In addition to this array Aspen Skiing Company operates:

  • 10.6 kW array at Thunder River Lodge, an employee housing complex;
  • 5.0 kW array at The Little Nell providing electricity for the 2,500 square foot Paepke Suite;
  • 2.03 kW array at the LEED certified Sundeck; and
  • 2.3 kW array at Aspen Highlands Patrol Headquarters.

Snowmass Power Plant

To further reduce its CO2 emissions ASC developed a 115 KW micro-hydroelectric plant on Snowmass Mountain. Using water from a snowmaking pond, it generates 150,000 kWh annually, preventing the emission of 300,000 pounds of carbon dioxide.

Supporting Renewable Energy

Starting in 1997, Aspen Skiing Company (ASC) pioneered ski industry purchases of wind power, when we ran the Cirque lift on 100% wind power. From 2006 to 2008 ASC purchased renewable energy credits equivalent to our electricity use. When we initiated this purchase we were the largest purchaser of these credits in the ski industry. We discontinued these purchases to focus our efforts on conservation and the development of local and regional renewable energy projects.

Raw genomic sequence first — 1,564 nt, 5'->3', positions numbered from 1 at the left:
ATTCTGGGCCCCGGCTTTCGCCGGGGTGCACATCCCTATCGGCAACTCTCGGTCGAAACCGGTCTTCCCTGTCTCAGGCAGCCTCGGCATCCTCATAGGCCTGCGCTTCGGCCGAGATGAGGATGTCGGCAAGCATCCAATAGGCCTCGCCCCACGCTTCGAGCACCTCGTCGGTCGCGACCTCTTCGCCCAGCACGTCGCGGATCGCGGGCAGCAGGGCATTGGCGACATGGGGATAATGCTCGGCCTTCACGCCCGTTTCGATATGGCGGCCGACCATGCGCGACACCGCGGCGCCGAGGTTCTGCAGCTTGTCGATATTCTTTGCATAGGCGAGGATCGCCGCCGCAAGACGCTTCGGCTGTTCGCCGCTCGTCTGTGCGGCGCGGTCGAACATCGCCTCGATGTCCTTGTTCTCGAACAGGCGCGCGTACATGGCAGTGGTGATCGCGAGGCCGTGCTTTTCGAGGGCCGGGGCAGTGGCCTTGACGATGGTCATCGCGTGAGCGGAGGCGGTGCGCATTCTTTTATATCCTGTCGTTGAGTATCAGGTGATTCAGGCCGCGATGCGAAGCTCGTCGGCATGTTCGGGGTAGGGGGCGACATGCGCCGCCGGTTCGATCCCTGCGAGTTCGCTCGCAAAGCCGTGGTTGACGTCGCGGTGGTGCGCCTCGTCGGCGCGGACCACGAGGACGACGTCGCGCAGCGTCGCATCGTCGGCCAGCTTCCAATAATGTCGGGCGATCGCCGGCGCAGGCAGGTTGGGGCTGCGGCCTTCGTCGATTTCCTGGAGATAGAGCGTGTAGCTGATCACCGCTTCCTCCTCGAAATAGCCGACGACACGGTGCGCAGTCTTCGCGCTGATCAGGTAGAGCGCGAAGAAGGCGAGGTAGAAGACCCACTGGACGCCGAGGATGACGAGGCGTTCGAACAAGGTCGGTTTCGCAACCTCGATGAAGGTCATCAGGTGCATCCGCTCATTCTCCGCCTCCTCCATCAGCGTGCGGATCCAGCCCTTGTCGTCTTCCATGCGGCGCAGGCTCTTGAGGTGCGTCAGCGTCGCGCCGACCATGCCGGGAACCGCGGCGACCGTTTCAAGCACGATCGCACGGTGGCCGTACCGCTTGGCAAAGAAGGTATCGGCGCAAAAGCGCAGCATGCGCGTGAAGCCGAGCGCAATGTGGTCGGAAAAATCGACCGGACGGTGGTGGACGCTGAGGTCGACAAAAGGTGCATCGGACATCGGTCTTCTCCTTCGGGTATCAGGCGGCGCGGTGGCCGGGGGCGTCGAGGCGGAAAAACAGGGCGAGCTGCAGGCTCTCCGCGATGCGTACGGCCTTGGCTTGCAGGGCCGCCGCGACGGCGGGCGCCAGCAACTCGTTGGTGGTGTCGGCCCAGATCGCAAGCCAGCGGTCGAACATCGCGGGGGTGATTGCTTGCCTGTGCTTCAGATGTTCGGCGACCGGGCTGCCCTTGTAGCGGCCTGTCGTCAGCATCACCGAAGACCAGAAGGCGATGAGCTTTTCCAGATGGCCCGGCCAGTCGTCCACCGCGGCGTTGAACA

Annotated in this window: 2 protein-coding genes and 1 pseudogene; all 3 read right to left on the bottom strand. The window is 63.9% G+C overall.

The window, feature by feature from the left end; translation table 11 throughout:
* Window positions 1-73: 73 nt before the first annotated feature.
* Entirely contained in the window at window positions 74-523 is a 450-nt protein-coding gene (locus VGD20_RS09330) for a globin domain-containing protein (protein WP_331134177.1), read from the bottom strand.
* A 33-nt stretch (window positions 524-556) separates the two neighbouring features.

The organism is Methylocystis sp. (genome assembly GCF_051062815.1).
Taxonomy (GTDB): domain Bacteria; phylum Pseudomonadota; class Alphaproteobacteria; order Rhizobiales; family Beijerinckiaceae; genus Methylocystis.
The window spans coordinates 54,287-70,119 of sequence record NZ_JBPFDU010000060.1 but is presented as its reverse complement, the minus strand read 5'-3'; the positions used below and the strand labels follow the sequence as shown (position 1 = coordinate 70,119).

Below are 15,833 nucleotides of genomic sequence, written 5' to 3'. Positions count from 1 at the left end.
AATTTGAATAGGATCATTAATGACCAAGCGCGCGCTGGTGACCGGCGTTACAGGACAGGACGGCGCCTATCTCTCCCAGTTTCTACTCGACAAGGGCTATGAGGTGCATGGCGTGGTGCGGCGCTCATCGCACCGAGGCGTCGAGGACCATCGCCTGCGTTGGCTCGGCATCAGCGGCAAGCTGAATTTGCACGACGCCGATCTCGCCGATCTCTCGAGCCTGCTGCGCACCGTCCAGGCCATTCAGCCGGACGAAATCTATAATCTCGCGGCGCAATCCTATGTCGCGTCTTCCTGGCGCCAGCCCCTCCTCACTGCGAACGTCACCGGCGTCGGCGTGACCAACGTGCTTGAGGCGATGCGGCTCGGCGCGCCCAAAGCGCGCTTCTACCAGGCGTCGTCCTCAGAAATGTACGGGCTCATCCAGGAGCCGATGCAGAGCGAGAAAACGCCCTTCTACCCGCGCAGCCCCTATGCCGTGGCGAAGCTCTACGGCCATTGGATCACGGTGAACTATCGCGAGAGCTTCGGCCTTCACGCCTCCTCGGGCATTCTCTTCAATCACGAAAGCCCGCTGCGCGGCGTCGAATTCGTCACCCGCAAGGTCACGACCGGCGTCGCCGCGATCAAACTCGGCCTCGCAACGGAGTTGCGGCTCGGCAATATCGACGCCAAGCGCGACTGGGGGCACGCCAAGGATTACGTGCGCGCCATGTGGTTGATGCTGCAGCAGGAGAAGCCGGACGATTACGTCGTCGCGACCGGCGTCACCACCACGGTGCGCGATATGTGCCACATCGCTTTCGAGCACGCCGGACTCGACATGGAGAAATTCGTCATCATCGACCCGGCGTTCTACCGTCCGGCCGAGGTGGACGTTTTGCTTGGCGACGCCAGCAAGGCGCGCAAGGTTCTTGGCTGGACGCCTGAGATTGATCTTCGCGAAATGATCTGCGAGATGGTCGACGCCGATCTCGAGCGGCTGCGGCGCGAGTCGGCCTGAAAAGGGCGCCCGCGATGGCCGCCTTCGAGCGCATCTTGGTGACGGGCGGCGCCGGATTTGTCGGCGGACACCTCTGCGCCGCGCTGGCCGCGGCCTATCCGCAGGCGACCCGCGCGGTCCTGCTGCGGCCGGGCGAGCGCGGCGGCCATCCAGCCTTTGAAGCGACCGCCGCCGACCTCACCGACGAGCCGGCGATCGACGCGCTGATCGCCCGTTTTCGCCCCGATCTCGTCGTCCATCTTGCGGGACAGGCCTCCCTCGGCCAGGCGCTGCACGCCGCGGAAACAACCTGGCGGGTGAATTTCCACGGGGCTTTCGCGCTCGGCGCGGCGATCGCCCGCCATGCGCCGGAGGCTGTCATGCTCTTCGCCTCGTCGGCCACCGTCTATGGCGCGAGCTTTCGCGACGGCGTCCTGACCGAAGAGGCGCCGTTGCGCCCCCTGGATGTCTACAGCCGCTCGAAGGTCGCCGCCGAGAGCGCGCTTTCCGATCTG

We teamed up with the Forest Service and Leitner-Poma to install a wind-speed testing tower in Snowmass to explore the potential for wind energy development. This tower contains four anemometers and is installed at the top of the Cirque. After analyzing wind patterns and returns on investment versus construction impacts on the alpine tundra we've decided not to pursue this project.

We also installed two water-source heat pumps, providing heating and cooling for the LEED-Silver Snowmass Club Golf Clubhouse and the Snowmass Club's Countryside and Sanctuary private residence club's. Due to this installation the Golf Clubhouse experienced a more than 60% reduction in utility usage. These buildings were sold as part of the Snowmass Club divestiture in March 2014.

Energy Efficiency

Energy Efficiency

Reducing Carbon Dioxide